Home » Obituaries » Remembrance of the Life of Margaret Rose Knoll SL

Remembrance of the Life of Margaret Rose Knoll SL

Posted on October 6, 2015, by Loretto Community

Margaret Rose Knoll SL
Margaret Rose Knoll SL
Aug. 27, 1914 – Oct. 6, 2015

Sister Margaret Rose was born in Minonk, Ill., one hundred and one years ago. This remembrance is drawn from an oral interview she did some years ago.

About her parents and her 11 siblings Margaret Rose said: “My dad, Francis Theodore, came from Bismark, Germany, when he was only about 14 years old, because he was going to be inducted into the [German] Army. A Catholic priest helped him to get out of the country to get to England and then to get onto a boat. He was on his own for a while in Chicago and then went to Minonk, where he worked in the [coal] mines for a while. My mom, Mary Salewski, came from Warsaw, in what was called Prussia at the time. She was only 9, but came with her whole family; evidently they had relatives in Minonk.

“I am number ten in a family of 12 [children]. Now, I don’t think we were all ever together, the 12 of us, thanks be to God. It would have driven the family crazy. I was only 2 years old when dad decided to [leave the coal mines and] take all of us to a farm … first to West Brooklyn, Ill., and finally to Harmon, Ill. We had a pasture of over 80 acres in the Sand Hills. It was wonderful because when the weather was good mother used to take the three of us youngest and walk. We had a sandy part in the hills where we found Indian arrowheads and we loved that. Mom liked to pick flowers and just walk and enjoy the birds. In the winter time all the neighbor kids came and we sleighed on anything — a board, a shovel, anything. And the only time we came home was to eat and warm up a little.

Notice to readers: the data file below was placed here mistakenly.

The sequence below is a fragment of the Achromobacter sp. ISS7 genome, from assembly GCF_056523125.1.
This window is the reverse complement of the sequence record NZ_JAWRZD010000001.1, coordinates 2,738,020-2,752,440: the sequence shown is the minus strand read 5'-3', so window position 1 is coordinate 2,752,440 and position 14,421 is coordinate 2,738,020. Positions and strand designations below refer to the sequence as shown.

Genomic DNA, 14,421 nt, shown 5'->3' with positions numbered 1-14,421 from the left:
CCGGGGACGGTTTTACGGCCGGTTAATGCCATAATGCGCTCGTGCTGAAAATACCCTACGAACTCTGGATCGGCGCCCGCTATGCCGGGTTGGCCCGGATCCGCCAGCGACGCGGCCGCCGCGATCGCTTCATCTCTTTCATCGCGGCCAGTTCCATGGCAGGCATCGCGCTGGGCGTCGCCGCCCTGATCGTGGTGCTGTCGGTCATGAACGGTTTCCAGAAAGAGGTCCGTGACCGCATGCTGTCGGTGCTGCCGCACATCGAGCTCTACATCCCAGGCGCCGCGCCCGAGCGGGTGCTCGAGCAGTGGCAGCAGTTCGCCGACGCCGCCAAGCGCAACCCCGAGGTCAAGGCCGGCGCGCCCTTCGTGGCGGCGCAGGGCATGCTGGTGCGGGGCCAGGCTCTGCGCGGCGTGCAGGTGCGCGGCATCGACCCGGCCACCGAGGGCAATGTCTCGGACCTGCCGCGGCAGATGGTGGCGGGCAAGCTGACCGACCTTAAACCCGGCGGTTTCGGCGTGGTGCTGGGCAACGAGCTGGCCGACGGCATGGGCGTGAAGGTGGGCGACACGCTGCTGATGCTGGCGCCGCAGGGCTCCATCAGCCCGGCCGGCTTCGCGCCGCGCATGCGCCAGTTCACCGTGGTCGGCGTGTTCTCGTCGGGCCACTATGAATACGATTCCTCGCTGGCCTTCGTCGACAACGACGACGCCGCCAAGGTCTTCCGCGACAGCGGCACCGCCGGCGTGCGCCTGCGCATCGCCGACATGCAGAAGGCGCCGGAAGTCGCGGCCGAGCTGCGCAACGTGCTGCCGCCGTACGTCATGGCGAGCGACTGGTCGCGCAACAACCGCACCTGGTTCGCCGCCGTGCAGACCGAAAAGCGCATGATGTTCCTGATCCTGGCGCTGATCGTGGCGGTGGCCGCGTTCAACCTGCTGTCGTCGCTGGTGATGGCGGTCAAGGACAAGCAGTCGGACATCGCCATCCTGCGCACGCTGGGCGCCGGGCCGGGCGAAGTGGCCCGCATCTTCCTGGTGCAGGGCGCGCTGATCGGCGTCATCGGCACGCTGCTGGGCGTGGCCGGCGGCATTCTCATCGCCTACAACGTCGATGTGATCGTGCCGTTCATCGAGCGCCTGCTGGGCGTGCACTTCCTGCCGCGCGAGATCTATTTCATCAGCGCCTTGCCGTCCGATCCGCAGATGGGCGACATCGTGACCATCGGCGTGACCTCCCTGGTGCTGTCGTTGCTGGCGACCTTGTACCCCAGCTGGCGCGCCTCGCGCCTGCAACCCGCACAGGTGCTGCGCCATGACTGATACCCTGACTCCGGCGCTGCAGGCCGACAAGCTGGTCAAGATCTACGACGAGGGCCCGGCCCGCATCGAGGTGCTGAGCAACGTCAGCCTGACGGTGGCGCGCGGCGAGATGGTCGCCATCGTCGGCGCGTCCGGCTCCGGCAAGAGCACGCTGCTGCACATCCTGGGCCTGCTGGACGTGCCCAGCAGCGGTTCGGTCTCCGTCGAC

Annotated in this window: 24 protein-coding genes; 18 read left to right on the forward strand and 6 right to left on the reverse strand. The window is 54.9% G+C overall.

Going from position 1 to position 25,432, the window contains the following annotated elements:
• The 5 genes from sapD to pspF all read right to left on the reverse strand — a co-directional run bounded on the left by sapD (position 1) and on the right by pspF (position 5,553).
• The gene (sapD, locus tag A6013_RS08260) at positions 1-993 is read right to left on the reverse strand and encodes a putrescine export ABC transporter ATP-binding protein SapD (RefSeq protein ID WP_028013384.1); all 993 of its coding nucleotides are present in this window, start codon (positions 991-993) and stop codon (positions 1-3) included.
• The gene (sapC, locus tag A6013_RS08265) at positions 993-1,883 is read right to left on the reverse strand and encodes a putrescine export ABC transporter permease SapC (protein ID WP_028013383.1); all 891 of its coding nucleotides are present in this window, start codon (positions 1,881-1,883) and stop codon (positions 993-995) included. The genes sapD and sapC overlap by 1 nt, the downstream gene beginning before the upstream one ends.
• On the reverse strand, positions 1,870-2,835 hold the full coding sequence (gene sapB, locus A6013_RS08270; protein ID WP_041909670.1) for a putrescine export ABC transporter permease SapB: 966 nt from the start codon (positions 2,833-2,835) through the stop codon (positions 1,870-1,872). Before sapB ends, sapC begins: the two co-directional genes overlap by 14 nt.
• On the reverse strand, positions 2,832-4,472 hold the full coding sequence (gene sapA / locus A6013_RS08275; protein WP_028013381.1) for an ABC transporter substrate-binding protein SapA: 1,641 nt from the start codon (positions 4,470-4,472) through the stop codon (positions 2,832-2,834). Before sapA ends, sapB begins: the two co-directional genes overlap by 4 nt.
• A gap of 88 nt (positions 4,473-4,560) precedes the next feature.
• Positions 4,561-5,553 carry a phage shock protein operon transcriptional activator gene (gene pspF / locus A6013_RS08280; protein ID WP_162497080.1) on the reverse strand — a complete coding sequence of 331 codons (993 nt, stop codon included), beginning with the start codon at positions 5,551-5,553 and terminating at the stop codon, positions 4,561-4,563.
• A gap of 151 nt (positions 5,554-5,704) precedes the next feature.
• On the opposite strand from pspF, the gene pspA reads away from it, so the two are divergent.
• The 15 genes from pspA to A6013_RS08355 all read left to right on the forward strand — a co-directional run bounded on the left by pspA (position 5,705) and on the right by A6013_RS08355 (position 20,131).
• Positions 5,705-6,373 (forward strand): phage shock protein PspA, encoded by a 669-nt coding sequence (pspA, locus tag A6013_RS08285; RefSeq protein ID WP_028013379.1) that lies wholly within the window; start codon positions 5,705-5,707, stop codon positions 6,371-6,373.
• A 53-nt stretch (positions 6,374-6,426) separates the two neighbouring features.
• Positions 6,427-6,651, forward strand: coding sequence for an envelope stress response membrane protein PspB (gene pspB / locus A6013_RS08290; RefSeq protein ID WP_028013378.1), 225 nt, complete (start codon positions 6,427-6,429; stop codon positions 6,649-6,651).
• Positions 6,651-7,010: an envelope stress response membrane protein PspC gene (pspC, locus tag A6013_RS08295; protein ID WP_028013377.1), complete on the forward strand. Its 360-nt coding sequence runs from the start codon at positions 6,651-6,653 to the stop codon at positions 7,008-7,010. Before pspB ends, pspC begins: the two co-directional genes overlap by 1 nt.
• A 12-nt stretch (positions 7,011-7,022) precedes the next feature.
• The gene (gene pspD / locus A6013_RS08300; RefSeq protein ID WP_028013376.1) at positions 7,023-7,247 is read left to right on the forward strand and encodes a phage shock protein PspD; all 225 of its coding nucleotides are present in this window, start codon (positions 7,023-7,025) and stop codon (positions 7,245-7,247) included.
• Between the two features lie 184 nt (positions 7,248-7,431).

“The last farm we lived on was closer to Sterling, Ill., where I went to Catholic Community High when I was a sophomore. [Before that] I was in the public school most of the time. … That is when I saw the influence that the Sisters of Loretto had on the students. They really impressed me greatly. Mother Urban was the principal. She was very firm but she was so fair. Sister Maura Campbell was there, Sister Edgar, Sister Matilda; they were all wonderful people.